a)  Individuals who are born blind and later develop a hearing     
     impairment.
 b)  Individuals who are born deaf and later develop vision  
                impairment.
c)  Individuals who are born sighted and hearing, but later develop a  
     vision and hearing impairment.
 
Every deafblind person is an individual and may not fit neatly into any of the above categories, or use the suggested means of communication. Their situation may be complicated by the existence of other factors such as physical and/or learning disabilities etc.

  Of the UK's estimated 23,000 deafblind people have some remaining sight or hearing.

  With a single sensory loss, the person normally relies on the other sense to compensate.  However, with both senses lost a unique disability is considered. Which requires specialist communication skills and support.

  

   At one to one support services we believe everyone has the right to live as independently as possible and provide the services so they can. Interested in being a communication support worker? Helping people with a sight or hearing loss. Contact us now!

 

  95% of the information about the world around us comes from our sight and hearing. We talk to each other, we read our bills. newspapers and books, we listen to the radio. The environmental information we take for granted lets us know what is going on - e.g. tyres on a road, people chatting, rain on the windows, birds singing, peoples facial expressions and body language .We can go out side and move around freely , some of us drive cars. We rely heavily on our senses to interpret the world around us. With the loss of senses mobility and communication are greatly inhibited.  This can lead to increased isolation and loneliness. Frustration for the person and the carer is not uncommon.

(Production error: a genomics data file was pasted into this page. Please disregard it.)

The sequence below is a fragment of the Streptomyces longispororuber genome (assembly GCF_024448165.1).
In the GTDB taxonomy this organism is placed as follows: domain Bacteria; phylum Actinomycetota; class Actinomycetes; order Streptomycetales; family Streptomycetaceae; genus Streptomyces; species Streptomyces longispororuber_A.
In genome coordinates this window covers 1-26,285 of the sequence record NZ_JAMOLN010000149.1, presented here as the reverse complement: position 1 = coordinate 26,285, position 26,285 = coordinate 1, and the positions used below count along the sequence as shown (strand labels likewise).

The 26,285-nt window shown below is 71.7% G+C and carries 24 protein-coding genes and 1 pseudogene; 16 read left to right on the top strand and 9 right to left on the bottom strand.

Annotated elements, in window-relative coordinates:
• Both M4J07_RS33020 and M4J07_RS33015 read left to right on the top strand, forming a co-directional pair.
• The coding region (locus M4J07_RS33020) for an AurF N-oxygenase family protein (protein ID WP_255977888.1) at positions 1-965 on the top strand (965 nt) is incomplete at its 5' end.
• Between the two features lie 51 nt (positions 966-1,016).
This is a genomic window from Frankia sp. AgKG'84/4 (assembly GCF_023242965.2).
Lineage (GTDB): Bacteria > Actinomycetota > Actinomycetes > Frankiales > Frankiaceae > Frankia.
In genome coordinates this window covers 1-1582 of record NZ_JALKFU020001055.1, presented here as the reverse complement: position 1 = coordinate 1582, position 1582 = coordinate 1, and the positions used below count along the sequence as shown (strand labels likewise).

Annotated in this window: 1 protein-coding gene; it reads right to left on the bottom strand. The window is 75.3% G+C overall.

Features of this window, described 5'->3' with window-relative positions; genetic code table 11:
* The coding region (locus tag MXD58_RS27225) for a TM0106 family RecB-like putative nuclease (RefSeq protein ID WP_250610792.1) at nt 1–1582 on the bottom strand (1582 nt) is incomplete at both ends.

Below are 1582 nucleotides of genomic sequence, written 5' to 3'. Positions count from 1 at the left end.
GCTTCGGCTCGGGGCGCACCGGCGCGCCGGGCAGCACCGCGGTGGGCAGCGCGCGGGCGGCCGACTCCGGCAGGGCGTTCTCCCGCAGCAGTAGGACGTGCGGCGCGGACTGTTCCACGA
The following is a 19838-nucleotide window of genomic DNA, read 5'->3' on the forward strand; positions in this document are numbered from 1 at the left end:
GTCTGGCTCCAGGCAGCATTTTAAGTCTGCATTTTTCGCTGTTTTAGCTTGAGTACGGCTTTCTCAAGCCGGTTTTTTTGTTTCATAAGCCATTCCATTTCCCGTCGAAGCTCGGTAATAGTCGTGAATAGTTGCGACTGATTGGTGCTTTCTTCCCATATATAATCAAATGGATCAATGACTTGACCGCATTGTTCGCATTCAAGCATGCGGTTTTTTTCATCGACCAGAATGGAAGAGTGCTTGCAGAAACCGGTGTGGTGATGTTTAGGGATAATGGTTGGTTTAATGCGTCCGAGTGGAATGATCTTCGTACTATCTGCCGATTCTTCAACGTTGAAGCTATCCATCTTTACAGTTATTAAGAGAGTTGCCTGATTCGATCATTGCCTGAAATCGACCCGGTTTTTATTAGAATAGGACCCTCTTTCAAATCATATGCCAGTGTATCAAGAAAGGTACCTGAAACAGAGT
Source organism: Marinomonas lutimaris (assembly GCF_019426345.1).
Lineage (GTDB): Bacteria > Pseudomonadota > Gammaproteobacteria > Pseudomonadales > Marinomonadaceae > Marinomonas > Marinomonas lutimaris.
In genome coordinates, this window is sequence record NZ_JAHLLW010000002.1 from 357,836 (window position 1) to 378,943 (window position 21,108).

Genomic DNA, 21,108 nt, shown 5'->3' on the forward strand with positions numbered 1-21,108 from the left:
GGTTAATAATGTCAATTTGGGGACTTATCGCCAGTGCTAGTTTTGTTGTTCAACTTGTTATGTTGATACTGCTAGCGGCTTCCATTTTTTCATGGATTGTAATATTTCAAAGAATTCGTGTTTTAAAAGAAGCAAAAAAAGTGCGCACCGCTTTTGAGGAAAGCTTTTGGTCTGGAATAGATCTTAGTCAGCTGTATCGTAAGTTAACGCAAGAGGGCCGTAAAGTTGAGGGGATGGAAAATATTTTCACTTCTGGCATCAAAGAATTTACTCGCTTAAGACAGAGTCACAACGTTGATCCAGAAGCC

In the past Rubella , or german measles ,during pregnancy was a main cause of deafblindness. Now however thanks to vaccination it is uncommon. However there are still people born before the vaccine was introduced that need help. The rubella virus affected the developing baby and its effects can vary enormously. It is common for a hearing loss , visual difficulties and heart problems to occur.

  Now a days it is premature birth and severe infections during early childhood that cause congenital deafblindness. It is also unfortunate that these children may also have learning and other problems as well.

 

   Communication is the greatest challenge. A sighted and hearing child will reach out and explore its surroundings , a baby / child with sensory impairments will need encouragement to explore and interact.  Normal progress to language is hard. Intensive education and support may be needed throughout the persons lifetime. The key is for the intervention to be early in the child's life.  A unique communication method may be developed for the child  but what ever the means of communication , be that symbols, objects of reference , sign language, Braille , moon it will stimulate the child helping to further physical and mental and cognitive development.